Positioning Your Brand

Derrick DayeAugust 30, 20062 min

Perhaps the most important brand management activity is positioning the brand properly. A well-positioned brand addresses important consumer benefits in unique and compelling ways. It also creates an emotional connection to the consumer.

Finally, it provides flexibility for future growth (beyond current product and service categories).

The first step in positioning a brand is in-depth research. The research should provide you with the following:

  • Profound consumer insight
  • A thorough knowledge of the competitive set
  • An understanding of consumer benefits (by segment)

You should identify functional, emotional, experiential and self-expressive consumer benefits. Of those benefits, you should understand which are “cost of entry benefits” and which are “differentiating benefits.”

In-depth qualitative research, including laddering, projective and ethnographic techniques may be required to achieve the desired insight.

Some would argue that a brand could and should only own one key benefit in the consumer’s mind (Al Reis) while others would claim that creating the right mix of unique brand benefits creates a more powerful marketplace position (Martin Callé’s Brand Dimensioning ®).

Regardless, the ideal benefit to claim has the following three qualities: (1) it is extremely important to the target consumer, (2) your organization is uniquely suited to delivering it and (3) competitors are not adequately addressing it.

We believe there are four key components to brand positioning:

  • Target customer – the primary audience to whom the brand is designed to appeal
  • Brand essence – the “heart and soul” of the brand
  • Brand promise – a promise of relevant differentiating benefits
  • Brand personality – adjectives that describe the brand as if it were a person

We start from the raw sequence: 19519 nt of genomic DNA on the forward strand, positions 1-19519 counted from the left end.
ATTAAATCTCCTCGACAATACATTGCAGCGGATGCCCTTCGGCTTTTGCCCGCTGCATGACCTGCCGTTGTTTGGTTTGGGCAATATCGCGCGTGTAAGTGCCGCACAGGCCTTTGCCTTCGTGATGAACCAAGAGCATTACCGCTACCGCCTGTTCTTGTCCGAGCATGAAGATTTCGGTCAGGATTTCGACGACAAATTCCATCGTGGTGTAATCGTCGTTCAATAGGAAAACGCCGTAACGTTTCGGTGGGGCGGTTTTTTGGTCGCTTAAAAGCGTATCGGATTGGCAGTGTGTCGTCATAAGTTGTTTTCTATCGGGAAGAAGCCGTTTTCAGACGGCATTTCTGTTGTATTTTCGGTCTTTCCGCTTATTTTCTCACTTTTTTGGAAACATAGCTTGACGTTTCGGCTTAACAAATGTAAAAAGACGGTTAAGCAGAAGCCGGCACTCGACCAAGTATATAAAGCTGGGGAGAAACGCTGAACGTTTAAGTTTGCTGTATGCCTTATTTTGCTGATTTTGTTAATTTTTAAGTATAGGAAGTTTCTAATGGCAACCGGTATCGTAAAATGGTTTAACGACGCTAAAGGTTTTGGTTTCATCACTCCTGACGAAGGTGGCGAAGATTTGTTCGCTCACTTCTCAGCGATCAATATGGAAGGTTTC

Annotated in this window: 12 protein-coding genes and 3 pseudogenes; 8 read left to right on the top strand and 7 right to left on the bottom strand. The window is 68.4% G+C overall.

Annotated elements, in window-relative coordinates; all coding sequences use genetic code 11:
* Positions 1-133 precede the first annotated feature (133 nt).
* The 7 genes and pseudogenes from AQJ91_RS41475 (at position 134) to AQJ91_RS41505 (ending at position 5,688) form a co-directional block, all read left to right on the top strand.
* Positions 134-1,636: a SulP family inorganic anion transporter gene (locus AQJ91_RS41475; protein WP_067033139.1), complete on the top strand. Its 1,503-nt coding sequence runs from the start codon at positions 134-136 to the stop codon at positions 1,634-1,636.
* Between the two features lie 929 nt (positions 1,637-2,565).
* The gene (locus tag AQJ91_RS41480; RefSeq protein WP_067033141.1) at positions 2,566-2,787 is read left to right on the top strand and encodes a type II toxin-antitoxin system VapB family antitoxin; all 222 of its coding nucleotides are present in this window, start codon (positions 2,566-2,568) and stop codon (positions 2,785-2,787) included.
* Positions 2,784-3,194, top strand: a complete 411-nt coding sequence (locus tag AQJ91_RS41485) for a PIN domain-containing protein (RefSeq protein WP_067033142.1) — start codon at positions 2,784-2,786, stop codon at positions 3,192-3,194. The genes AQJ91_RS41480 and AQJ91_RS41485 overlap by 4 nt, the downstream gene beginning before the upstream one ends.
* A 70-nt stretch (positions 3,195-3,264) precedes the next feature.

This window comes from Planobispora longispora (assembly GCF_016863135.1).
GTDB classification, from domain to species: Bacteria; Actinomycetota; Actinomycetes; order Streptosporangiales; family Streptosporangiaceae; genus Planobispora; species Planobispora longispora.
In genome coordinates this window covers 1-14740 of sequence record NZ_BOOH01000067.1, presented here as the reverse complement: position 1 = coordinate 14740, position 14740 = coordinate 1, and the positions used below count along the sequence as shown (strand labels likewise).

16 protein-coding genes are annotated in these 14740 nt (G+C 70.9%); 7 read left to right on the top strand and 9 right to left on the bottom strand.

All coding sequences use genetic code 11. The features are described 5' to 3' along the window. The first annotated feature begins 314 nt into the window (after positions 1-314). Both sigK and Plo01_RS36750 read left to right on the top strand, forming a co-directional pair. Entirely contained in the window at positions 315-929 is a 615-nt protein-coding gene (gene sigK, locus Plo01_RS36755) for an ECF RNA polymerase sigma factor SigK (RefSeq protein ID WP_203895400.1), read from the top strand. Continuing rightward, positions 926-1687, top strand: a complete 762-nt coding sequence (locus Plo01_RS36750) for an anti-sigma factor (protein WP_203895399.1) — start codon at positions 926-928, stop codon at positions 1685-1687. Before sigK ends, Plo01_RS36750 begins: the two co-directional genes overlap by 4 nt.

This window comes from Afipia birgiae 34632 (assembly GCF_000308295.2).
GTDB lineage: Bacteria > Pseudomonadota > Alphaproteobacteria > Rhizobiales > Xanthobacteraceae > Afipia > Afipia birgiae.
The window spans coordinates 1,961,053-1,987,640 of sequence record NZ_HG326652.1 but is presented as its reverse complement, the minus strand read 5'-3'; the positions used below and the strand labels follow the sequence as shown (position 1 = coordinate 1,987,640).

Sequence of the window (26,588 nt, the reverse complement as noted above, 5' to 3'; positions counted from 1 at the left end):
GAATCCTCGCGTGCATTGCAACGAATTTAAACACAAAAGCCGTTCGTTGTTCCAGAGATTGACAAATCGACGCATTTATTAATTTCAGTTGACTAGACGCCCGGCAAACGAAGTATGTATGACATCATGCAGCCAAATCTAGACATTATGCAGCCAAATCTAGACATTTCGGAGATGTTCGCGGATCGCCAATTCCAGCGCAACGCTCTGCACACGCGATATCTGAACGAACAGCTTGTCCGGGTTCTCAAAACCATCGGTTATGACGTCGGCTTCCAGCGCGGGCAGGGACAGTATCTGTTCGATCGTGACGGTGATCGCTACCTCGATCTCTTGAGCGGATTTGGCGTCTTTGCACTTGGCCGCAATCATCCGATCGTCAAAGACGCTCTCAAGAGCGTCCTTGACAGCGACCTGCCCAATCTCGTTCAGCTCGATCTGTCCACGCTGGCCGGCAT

Together, these components define the brand.  They are codified in a simple format that provides direction not only for marketing communication and the brand identity standards and systems, but also for all of the organization’s activities.

Some people would say that the best a corporate brand might hope to own is the leadership position in an industry.  The brand promise would read as follows: “[Company] is the quality, innovation leader in the [industry.]”  I believe that is a very weak positioning.  The strongest corporate brands own something more than that in consumers’ minds.  For instance, Disney owns “fun family entertainment” while Nike owns “genuine athletic performance.” Nicor owns “unconditional primal warmth” while Hallmark owns “caring shared.”

The Blake Project uses the following brand promise form: “Only [brand] delivers [benefit] to [target consumer].”  This form is simple but powerful in its economy.

A powerful brand position should be:

  • Believable, understandable, unique and compelling
  • Aspirationally attainable
  • Admirable and endearing
  • Difficult to emulate
  • Timeless and enduring
  • Extendable

Positioning a brand is complicated. It is an art and a science and is not likely to be well understood or appreciated by operationally oriented people in your organization. It is, however critical to your organization’s long-term success. Position your brand with great care.

The Blake Project Can Help: The Brand Positioning Workshop

Branding Strategy Insider is a service of The Blake Project: A strategic brand consultancy specializing in Brand Research, Brand Strategy, Brand Growth and Brand Education

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  • Shimon Sandler

    August 30, 2006 at 9:11 pm

    Is there such a thing as Brand Recall? I’m using that term to describe the lasting impression the brand had on the consumers memory. If so, is Brand Recall affected by the brand positioning formula?

  • Derrick Daye

    August 31, 2006 at 11:21 pm


    Yes there is. We define brand recall this way: Aided and unaided recall are both measures of brand awareness. “When you think of the X product category, what brands come to mind?” (unaided)

    Awareness is mostly the function of marketing communications, buzz (word-of-mouth), logo consistency and ubiquity and brand distribution — that is, how many times and ways a person is likely to encounter the brand. Brand positioning may have some impact on how easily the brand is first encoded in the memory — mostly due to perceived “relevance.”

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